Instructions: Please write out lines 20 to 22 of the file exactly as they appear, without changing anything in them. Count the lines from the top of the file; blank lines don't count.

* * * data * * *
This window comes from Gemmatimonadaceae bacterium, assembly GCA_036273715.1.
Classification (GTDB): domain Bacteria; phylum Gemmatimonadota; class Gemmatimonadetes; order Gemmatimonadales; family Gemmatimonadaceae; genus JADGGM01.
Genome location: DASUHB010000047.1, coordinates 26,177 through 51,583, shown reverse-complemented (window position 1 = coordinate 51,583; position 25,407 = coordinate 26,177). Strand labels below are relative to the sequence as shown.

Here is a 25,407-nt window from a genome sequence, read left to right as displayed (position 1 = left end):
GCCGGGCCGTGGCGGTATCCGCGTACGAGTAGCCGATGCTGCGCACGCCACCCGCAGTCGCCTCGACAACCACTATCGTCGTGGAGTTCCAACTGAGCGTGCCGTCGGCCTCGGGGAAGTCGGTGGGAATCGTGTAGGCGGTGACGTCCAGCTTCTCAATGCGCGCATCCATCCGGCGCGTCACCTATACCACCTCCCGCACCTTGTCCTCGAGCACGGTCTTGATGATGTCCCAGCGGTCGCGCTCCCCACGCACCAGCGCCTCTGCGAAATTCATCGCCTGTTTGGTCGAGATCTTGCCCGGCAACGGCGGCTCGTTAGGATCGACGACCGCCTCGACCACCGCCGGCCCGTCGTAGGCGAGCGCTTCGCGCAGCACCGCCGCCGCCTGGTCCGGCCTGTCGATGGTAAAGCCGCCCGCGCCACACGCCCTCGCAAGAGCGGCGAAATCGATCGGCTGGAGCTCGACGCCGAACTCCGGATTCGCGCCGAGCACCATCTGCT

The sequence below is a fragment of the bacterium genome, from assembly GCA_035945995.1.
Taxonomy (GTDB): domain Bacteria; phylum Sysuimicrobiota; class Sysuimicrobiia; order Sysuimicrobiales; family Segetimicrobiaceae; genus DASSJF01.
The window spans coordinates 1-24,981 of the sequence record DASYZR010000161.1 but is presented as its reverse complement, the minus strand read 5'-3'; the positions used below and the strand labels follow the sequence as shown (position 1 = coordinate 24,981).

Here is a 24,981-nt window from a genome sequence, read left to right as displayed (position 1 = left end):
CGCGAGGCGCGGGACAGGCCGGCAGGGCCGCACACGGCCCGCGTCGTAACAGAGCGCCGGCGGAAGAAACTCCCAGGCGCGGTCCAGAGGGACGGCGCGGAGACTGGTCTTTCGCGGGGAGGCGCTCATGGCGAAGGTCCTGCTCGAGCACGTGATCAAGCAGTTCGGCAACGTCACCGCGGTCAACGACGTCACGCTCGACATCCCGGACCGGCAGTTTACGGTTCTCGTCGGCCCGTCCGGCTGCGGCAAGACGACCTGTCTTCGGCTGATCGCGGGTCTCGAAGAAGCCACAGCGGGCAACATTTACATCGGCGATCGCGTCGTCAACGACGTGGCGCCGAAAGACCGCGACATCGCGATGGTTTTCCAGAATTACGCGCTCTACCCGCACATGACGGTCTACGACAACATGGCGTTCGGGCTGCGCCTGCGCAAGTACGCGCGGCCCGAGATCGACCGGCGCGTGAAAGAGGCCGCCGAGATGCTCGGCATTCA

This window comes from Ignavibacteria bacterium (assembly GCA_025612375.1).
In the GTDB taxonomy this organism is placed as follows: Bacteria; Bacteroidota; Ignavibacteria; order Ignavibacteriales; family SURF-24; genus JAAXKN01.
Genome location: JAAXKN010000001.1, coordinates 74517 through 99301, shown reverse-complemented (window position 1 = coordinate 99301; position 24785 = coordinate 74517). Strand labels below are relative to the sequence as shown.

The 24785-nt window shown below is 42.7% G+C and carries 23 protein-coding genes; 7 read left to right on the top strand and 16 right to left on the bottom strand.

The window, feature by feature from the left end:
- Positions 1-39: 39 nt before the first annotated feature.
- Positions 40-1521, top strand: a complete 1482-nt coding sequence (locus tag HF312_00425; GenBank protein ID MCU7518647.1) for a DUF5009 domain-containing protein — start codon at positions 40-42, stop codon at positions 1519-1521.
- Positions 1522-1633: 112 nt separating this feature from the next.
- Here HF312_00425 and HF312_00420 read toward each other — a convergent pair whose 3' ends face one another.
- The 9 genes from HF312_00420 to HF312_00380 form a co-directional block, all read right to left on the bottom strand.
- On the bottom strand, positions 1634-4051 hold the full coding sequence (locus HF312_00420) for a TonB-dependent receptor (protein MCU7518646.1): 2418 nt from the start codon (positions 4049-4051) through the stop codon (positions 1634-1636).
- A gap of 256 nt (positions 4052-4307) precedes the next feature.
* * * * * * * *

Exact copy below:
- The 9 genes from HF312_00420 to HF312_00380 form a co-directional block, all read right to left on the bottom strand.
- On the bottom strand, positions 1634-4051 hold the full coding sequence (locus HF312_00420) for a TonB-dependent receptor (protein MCU7518646.1): 2418 nt from the start codon (positions 4049-4051) through the stop codon (positions 1634-1636).
- A gap of 256 nt (positions 4052-4307) precedes the next feature.